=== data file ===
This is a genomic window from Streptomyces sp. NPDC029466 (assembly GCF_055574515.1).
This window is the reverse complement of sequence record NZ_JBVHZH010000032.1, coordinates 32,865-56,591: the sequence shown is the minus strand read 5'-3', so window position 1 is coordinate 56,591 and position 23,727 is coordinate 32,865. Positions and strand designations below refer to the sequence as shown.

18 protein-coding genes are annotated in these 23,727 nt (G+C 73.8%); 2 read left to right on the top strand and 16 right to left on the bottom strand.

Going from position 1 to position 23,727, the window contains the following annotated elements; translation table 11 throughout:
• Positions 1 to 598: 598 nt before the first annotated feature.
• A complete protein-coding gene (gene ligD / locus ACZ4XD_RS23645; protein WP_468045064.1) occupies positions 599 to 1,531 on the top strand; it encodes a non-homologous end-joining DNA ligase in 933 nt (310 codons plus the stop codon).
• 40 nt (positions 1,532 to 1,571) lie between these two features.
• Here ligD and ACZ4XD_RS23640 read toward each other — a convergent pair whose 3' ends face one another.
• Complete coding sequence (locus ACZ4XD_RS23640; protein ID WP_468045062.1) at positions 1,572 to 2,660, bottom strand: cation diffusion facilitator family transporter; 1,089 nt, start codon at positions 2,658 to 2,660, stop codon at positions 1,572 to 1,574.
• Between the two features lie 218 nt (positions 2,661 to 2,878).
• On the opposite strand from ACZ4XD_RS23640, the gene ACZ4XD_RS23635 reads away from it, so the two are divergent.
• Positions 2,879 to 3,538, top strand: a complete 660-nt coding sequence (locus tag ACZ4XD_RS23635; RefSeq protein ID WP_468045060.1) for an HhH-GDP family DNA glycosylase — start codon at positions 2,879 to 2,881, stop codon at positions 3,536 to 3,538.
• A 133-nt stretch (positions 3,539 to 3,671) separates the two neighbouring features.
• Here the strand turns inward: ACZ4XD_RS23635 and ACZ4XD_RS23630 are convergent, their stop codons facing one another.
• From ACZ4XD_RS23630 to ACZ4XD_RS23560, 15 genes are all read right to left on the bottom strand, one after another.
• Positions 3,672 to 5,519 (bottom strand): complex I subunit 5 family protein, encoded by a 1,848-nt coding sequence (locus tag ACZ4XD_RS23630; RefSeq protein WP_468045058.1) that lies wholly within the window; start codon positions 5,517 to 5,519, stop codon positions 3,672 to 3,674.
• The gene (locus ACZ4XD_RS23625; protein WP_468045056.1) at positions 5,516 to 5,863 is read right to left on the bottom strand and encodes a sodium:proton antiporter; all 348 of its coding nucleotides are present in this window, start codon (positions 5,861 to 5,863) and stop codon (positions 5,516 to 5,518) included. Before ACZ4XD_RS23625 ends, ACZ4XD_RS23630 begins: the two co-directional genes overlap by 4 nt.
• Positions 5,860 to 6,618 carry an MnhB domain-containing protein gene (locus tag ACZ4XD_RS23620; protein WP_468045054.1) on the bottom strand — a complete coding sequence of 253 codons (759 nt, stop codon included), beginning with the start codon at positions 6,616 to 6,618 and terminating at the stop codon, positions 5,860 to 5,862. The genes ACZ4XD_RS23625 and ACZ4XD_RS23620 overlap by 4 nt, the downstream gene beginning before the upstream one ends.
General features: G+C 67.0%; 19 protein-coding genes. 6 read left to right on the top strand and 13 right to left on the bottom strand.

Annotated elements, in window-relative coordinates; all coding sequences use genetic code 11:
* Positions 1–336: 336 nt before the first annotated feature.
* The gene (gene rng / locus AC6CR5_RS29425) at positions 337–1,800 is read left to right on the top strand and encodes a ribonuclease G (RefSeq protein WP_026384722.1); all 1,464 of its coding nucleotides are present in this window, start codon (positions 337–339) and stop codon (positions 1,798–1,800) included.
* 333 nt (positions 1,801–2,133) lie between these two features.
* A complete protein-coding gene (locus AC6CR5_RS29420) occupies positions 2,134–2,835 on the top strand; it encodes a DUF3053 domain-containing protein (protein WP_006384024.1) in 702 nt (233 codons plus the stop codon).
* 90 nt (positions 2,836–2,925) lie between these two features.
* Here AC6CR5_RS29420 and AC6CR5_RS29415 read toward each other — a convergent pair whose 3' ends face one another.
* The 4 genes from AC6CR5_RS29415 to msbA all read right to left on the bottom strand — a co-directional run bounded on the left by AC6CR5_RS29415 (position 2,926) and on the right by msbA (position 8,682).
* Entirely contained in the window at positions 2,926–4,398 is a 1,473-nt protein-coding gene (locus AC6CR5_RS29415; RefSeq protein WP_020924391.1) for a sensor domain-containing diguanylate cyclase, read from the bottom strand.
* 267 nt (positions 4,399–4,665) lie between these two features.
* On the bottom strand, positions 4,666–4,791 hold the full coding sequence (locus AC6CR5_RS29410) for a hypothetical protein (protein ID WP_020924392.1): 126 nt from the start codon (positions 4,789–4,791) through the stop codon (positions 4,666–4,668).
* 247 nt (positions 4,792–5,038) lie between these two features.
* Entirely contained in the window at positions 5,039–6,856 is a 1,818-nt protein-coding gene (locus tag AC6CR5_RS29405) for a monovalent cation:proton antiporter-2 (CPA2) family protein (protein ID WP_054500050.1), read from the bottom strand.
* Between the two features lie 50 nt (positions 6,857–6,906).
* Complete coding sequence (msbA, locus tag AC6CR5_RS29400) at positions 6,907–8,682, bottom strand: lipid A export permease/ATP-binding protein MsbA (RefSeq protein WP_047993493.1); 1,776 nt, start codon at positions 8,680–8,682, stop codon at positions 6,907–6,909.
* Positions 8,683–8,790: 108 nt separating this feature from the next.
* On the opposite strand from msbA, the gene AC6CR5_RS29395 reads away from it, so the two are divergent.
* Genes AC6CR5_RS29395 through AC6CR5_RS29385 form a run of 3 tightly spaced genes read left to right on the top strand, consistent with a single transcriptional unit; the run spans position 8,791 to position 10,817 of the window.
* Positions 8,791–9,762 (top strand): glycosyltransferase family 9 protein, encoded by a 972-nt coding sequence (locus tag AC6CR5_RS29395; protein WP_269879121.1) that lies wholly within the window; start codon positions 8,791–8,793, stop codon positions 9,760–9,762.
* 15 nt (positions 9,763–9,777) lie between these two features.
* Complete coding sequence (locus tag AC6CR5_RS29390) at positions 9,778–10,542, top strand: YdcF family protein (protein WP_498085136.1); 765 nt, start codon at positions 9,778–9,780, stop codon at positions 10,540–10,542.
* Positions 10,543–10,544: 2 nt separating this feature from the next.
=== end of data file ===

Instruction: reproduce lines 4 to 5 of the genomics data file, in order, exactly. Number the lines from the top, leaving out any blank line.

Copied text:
Going from position 1 to position 23,727, the window contains the following annotated elements; translation table 11 throughout:
• Positions 1 to 598: 598 nt before the first annotated feature.